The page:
Tuesday, April 28, 2009

25, please.

Hours, that is. I think I need an extra one every day to keep up.

See, it's crazy how much goes on at a school. I am just one person, and last week I had:
Open House (consider the prep time for that)
Bible Club
our class's auction basket to arrange
bracing for the CST (the high stakes test we take that seems to determine whether our school lives or dies)
a test with many short answers to grade
tutoring with kids before and after school
unscheduled visits from former students
a request for a 1,500 word essay and award nomination
an invitation to review a book for a publishing company
a pile of papers about whether John Brown was sane or crazy
another about the Dred Scott case.


Saturday, April 11, 2009

there's the rub...

teaching kids to write
would be so much easier
if it weren't so hard

from The Cornerstone Blog

I read this on Angela Powell's awesome blog, The Cornerstone Blog. I love what she writes, I love how she thinks, and I love that even though she teaches littler ones that the issues we encounter overlap as much as they do--the meta-issues of pedagogy and learning....Here she is:

It seems like teaching is getting harder because it IS: we’re attempting to reach more kids than we used to, and address a wider variety of issues and needs. It’s critical for educators to understand the magnitude of what we’re attempting without letting the results overwhelm us.
Low-performing students from ‘the wrong side of the tracks’ and those with learning problems are no longer siphoned off into special education classrooms while we wait for them to drop out. As much as we bemoan the pitfalls of NCLB, in our daily practice we are in fact attempting to leave no child behind—not even the ones who WANT to be left to their own devices, or who don’t have the cognitive or emotional capabilities to try. And the 3 R’s are just the tip of the 21st century iceberg: we want our kids to graduate with technological and communication skills, well-developed creativity, interactive problem-solving abilities, financial savvy, an applied understanding of personal health and nutrition, environmental awareness…and the list is growing every year. We are trying to do it all, and we’re expected to succeed. Yet we cannot become discouraged when our students, our administrators, or we ourselves fail to achieve an increasingly impossible mission. When teachers become overwhelmed, the cycle of learning and growth is stopped cold.


Monday, April 6, 2009

Not-So-Super Vision

The auditorium was full of kids deemed "good" by the Powers That Be. They were consequently being "rewarded" with a movie in the auditorium, but since this was close to twenty years ago, the movie was shown on two TVs and our seats were in the back, making it hard to see or hear whatever was showing. I sat in the back with Thao, one of my wonderful students, who ignored the microscopic reward movie and took the opportunity to tell me all about whom she liked, and why, and all the various details that make up ninth grade girl drama.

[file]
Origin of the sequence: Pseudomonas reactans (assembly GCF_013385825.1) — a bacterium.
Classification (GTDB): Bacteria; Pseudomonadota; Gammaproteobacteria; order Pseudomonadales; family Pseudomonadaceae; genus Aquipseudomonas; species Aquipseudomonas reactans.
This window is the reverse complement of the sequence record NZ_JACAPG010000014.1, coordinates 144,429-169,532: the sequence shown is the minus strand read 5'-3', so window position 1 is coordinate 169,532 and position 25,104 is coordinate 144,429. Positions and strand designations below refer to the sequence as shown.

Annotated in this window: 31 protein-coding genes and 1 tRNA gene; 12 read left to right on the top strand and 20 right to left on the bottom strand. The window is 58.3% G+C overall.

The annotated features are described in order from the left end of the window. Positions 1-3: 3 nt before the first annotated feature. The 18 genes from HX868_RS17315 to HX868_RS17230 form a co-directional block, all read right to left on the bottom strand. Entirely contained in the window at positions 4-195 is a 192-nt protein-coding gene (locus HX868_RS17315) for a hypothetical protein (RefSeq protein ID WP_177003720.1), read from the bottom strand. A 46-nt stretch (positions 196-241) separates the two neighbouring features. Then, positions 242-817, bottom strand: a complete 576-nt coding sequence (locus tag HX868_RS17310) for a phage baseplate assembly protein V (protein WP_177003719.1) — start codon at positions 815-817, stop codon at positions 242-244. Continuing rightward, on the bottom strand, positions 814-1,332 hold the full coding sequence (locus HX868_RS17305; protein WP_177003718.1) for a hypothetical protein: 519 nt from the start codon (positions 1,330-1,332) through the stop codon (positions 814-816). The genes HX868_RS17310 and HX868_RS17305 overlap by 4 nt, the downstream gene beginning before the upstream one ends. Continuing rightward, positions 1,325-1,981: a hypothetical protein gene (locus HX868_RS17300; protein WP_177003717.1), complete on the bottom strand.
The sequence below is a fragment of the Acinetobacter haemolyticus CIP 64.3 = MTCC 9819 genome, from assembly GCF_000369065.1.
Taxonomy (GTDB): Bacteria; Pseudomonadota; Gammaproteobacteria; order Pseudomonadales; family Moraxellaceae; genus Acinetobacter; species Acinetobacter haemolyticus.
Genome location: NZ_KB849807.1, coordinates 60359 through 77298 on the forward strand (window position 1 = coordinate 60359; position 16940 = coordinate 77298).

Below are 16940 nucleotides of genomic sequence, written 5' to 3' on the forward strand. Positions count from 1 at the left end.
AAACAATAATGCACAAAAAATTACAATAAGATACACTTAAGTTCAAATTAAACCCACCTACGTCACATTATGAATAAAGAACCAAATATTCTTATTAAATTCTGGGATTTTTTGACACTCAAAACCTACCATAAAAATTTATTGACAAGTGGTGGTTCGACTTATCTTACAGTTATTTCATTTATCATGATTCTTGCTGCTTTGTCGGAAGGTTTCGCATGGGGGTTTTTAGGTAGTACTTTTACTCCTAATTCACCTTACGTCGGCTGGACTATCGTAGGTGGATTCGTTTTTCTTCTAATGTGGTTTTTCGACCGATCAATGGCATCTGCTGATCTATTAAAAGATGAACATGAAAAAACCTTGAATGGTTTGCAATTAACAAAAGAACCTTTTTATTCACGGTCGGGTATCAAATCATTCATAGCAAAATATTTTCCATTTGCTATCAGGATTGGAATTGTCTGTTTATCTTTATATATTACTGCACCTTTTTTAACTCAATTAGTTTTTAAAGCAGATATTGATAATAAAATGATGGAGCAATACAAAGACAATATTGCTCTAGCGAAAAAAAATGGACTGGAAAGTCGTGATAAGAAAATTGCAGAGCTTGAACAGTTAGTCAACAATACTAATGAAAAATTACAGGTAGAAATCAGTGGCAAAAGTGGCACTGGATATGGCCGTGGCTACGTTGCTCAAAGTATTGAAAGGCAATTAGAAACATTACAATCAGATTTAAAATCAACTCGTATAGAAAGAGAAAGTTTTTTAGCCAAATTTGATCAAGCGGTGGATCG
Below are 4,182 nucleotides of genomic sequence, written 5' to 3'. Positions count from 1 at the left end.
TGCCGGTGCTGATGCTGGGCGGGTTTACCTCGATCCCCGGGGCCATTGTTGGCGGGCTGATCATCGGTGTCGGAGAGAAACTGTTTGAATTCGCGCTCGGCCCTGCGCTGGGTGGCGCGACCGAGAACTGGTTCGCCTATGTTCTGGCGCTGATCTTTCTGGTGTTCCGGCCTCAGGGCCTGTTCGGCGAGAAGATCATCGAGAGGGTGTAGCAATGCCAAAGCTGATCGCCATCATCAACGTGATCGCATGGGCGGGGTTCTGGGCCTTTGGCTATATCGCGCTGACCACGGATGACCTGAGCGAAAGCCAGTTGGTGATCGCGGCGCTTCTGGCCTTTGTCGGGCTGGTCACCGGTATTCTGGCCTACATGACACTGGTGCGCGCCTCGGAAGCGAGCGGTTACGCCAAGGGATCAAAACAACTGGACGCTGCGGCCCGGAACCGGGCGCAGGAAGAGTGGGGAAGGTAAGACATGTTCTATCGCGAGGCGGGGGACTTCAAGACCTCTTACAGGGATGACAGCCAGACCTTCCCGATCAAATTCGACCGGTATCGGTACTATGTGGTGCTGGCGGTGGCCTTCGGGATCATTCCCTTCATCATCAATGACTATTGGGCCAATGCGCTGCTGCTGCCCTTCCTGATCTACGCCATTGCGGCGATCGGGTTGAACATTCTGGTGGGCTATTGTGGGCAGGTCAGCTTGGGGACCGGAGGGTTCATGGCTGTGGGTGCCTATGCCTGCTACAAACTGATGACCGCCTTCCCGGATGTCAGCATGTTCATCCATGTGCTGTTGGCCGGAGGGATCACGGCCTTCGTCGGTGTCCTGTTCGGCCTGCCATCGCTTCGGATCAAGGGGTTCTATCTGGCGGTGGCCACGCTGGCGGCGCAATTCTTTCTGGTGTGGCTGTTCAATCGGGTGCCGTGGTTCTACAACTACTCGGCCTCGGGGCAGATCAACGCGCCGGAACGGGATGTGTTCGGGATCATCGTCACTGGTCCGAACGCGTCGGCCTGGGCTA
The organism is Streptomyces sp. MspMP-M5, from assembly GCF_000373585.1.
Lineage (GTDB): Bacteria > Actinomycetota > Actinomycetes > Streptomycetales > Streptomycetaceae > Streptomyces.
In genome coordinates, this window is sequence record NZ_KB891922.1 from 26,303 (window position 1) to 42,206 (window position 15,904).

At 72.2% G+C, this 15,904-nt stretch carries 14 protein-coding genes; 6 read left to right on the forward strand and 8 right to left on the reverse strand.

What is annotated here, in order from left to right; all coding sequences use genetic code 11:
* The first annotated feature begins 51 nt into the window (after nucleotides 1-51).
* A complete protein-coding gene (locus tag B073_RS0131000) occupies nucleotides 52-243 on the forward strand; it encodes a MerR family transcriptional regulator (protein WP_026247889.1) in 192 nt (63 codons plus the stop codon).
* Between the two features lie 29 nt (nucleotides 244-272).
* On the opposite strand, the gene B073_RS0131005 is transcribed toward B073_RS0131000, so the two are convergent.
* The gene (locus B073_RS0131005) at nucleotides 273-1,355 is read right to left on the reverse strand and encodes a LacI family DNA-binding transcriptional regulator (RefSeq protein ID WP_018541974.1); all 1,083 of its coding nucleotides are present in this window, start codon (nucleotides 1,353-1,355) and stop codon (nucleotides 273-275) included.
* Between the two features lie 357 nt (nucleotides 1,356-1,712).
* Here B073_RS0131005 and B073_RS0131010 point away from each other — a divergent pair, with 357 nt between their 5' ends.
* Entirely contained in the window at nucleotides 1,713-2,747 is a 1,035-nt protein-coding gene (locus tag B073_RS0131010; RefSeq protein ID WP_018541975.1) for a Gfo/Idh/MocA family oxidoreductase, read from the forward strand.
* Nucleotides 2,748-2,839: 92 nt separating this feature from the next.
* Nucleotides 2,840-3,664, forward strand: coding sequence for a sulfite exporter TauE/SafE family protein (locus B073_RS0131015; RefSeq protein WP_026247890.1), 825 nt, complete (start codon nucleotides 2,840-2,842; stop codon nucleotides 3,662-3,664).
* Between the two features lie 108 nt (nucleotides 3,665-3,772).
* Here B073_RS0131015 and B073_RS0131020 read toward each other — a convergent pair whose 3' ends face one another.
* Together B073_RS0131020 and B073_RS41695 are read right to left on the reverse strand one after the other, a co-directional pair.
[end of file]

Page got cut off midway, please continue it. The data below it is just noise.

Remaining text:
As she went on nonstop in that inimitable ninth grade girl way, a stranger we presumed to be a substitute strode purposely toward us. "Young ladies, keep it down," he sternly urged. "Sorry, sir," we replied. Thao inhaled, and off she went again, but a bit more sotto voce.

Five minutes later, Stern Substitute came back, brow further furrowed, and he addressed me exclusively: "Young lady, you have done nothing but talk the whole time you've been here. It is time for you to go back to your class." Mind you, I had only said a few words the whole time ("Really?" "Wow." "No, what?"), but I grabbed my sweater and keys and stood. "Where are you going?" asked Thao, shocked that I was obeying Stern Substitute. "To my class," I shrugged, and as I headed out the door, the auditorium was filled with greetings from all the angels quieter than Thao: "Bye Miss M! Where are you going?"

I at 25 had just been mistaken for a 15 year old girl.

Later, SS found me in my class after school, surrounded by students. He apologized beautifully, and then ruined it by saying, " You have to admit, you WERE talking quite a bit!" I just smiled, but have always remembered both his huge error, his humility in seeking me out to apologize, and his persistence in his original mistaken belief. I try to keep this in mind when I am supervising--not that I have sent adults to class, but that maybe what I think I'm seeing isn't as accurate as I believe it to be.

Sunday, April 5, 2009

my goal (double haiku education on so many levels!)

to be a teacher
like jaime escalante
and mary poppins

combined into one
(but looking more like mary
than jaime, I hope)

Saturday, April 4, 2009

best sub ever?*

It was the last day before vacation
and all through the class
the kids were all quiet, no whispers, no sass,
The sub held them all in the palm of his hand
He was determined they'd all understand
the Kansas-Nebraska Act on this last day
before the kids were released--yes, he'd have his say
And I, the regular teacher, came back for some papers
was happy to see no child cutting capers
And they turned in their chairs, their eyes shining bright
"Miss M!" all broad smiles that were laced with delight
As I gathered my papers and strode out the school
I yelled,"Have a great week!" and thought, "My job is so cool!"

* and he was fine, too!